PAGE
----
Earth Planets Space, Vol. 58 (No. 12), pp. 1593-1597, 2006LETTER
Kenichi Tsuda and Jamison Steidl
Department of Earth Science and Institute for Crustal Studies, University of California, Santa Barbara, USA
(Received November 29, 2005; Revised January 28, 2006; Accepted February 12, 2006; Online published February 2, 2007)
We estimate nonlinear site response by comparing site response estimates from the 16 August 2005 Mj=7.2 and 26 May 2003 Mj=7.0 Miyagi-Oki earthquakes with site response estimates from aftershocks of the 2003 event. Site response is solved by a spectral inversion technique to separate source, path, and site components. The constraint motion in the inversion is a regional attenuation model derived from fitting the spectra of data recorded at borehole KiK-net stations in the region and a theoretical source spectrum for each event determined using the same borehole stations. Site response is calculated at the surface of the KiK-net and K-NET stations. In general, the average aftershock site response is larger than for the two mainshocks, especially at a higher frequency. When comparing site response with input ground motion level, the predominant frequency and the site response values tend to decrease as the level of input ground motion increases.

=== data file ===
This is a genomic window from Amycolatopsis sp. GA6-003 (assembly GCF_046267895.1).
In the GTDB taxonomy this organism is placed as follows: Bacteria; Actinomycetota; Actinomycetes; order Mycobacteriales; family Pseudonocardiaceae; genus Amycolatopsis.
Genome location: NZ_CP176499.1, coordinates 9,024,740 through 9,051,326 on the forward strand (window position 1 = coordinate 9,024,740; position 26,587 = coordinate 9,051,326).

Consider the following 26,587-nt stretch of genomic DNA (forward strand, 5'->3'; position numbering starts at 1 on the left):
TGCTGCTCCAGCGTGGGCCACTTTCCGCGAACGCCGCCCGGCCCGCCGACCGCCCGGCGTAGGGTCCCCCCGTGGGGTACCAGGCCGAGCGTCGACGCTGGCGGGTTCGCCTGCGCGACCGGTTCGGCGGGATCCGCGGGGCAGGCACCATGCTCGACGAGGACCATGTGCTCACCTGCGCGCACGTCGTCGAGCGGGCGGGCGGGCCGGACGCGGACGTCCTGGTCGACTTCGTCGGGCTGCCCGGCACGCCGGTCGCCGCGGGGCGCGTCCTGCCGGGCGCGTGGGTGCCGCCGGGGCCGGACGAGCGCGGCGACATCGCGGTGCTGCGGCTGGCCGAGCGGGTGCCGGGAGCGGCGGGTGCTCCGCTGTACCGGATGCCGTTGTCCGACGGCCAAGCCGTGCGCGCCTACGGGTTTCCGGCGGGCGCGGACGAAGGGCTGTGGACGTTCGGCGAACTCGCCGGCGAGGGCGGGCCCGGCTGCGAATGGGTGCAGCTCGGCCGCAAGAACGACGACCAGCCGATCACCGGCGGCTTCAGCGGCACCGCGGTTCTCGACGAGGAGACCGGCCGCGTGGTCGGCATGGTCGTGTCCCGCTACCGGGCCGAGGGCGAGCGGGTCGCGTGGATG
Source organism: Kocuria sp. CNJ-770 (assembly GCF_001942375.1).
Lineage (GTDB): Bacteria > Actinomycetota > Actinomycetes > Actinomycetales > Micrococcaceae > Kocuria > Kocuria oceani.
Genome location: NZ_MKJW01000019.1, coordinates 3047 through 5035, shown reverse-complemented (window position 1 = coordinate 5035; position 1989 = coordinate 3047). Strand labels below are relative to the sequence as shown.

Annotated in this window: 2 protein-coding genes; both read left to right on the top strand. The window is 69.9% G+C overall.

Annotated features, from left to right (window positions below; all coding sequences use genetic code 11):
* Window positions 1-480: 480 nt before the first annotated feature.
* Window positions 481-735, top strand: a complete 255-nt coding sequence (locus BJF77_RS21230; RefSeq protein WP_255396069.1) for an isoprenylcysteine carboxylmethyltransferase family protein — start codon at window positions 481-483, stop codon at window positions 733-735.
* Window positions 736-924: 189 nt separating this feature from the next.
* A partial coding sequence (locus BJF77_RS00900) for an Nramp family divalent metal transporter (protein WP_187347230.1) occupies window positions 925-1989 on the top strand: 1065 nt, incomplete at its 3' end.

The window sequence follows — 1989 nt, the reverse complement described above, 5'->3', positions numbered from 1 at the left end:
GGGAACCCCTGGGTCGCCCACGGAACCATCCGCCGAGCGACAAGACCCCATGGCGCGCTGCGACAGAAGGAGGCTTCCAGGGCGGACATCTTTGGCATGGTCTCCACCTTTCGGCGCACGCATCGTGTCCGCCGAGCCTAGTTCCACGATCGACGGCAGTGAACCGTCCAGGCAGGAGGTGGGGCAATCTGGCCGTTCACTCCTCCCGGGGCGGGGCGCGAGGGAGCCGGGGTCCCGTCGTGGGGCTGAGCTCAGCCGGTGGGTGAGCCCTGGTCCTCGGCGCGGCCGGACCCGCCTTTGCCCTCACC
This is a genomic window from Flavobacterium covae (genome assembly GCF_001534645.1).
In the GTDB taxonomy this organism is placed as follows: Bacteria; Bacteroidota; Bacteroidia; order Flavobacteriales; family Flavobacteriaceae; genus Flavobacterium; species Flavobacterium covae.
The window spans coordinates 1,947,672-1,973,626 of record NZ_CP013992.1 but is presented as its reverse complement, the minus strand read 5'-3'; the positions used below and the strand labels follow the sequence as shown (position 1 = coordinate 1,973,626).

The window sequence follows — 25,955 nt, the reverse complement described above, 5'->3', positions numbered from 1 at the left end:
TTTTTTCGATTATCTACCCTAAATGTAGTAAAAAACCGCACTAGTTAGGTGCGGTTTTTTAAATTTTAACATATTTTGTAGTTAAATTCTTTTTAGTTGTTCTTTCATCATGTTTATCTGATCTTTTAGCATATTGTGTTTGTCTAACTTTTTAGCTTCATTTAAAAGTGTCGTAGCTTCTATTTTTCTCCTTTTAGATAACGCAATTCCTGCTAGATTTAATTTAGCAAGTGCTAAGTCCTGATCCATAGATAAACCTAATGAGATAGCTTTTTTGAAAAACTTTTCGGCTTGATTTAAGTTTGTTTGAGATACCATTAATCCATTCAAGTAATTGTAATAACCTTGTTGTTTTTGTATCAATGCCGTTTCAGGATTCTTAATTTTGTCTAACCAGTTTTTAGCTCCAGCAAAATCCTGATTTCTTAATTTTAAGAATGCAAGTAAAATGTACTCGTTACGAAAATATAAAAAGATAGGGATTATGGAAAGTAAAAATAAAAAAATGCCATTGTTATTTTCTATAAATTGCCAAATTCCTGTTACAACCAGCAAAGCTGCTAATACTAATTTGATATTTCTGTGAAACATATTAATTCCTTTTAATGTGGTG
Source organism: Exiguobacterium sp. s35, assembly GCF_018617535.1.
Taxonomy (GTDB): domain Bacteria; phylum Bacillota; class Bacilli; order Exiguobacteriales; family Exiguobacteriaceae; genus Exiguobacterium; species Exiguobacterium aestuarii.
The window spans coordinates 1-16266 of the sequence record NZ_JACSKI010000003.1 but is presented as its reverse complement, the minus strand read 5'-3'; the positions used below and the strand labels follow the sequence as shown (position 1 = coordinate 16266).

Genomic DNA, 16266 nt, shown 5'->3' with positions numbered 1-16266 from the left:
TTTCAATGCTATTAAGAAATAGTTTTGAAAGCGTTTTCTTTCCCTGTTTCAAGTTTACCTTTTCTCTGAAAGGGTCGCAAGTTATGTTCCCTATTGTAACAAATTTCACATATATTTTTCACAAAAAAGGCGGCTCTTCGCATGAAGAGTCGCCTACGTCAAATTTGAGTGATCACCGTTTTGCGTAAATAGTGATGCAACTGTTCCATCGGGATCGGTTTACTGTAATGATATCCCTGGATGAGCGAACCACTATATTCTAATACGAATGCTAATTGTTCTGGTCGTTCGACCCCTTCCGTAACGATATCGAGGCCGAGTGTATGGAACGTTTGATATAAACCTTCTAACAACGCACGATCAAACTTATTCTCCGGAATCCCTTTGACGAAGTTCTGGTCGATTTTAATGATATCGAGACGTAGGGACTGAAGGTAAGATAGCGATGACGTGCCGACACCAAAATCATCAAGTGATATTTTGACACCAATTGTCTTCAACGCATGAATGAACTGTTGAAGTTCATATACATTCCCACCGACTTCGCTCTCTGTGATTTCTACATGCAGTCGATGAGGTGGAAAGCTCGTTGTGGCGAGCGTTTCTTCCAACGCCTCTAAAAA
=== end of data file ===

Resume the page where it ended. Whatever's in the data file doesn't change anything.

Key words: Nonlinear site response, ground motion level, PGA, 2003 and 2005 Miyagi-Oki earthquakes.